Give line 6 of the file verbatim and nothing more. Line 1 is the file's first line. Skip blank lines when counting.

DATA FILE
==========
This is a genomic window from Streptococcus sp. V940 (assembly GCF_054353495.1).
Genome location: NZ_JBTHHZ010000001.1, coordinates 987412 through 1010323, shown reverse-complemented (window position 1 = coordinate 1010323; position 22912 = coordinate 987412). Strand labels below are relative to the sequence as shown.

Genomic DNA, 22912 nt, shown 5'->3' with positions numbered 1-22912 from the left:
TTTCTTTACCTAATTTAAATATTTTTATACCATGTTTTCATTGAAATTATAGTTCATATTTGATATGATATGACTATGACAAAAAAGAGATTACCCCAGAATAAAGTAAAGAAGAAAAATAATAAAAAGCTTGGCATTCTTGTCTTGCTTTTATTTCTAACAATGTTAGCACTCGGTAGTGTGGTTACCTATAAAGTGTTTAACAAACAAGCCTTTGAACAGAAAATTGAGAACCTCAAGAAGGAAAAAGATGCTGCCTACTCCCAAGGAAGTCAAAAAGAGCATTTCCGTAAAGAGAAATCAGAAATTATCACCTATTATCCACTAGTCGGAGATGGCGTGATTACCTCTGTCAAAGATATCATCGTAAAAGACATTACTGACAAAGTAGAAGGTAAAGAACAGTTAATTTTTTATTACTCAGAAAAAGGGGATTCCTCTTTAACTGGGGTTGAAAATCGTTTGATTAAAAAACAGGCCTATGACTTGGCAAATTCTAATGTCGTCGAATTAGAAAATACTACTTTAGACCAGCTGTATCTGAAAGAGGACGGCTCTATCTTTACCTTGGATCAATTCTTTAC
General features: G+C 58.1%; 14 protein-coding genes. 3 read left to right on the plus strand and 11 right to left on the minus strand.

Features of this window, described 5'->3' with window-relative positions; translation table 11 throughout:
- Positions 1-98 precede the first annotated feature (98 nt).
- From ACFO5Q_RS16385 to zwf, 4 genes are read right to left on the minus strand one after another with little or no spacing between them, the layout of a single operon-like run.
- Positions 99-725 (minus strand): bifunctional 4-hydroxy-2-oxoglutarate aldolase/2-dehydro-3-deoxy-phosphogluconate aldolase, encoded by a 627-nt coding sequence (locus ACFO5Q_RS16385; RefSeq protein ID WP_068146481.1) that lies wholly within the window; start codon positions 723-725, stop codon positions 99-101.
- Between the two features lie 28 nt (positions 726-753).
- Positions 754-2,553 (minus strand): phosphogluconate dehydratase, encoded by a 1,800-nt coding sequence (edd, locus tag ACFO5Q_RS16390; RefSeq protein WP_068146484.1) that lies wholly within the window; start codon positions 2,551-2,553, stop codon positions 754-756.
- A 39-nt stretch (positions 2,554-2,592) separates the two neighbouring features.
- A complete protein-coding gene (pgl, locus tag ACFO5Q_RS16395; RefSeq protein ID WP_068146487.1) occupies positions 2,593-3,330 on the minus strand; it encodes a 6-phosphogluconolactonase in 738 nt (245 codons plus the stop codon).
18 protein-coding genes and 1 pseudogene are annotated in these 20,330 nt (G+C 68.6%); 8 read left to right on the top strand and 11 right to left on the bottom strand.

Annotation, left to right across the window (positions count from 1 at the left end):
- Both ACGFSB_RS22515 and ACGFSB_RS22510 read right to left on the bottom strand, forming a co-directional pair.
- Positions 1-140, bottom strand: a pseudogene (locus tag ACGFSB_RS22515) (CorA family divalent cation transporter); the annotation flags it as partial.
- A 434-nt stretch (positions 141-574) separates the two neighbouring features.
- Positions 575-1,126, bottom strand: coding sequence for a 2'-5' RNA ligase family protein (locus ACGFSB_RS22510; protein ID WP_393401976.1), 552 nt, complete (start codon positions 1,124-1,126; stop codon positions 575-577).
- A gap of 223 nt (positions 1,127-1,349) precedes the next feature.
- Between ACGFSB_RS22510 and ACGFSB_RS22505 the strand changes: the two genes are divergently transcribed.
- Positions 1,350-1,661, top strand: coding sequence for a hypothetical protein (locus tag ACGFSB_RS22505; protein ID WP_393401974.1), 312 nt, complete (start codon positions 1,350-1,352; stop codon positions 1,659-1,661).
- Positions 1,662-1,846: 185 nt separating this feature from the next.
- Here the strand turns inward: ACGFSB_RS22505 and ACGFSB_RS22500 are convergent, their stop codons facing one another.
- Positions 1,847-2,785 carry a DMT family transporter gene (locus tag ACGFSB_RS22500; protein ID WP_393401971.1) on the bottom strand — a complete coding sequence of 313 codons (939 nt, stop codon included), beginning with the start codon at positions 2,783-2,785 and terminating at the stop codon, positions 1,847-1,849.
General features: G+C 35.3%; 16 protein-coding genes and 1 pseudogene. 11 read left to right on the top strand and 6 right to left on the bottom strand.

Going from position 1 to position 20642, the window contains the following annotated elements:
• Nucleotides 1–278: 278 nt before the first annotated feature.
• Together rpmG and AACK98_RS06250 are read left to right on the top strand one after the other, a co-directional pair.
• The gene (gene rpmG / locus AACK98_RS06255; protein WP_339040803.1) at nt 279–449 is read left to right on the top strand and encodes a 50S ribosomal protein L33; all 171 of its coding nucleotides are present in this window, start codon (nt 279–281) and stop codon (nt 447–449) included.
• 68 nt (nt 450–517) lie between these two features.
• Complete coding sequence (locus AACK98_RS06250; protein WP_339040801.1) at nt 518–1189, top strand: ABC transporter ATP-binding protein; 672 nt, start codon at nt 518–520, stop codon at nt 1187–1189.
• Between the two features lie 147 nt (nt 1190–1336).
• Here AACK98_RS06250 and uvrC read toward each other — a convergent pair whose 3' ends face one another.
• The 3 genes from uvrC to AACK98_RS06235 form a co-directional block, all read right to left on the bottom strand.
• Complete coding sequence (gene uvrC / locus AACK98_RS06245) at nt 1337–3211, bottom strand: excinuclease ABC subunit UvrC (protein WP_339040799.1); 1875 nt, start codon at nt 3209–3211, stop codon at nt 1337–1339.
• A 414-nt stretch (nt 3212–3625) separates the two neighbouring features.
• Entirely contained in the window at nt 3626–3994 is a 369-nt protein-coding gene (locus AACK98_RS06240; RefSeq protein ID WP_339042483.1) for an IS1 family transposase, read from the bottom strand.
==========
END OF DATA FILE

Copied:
Features of this window, described 5'->3' with window-relative positions; translation table 11 throughout: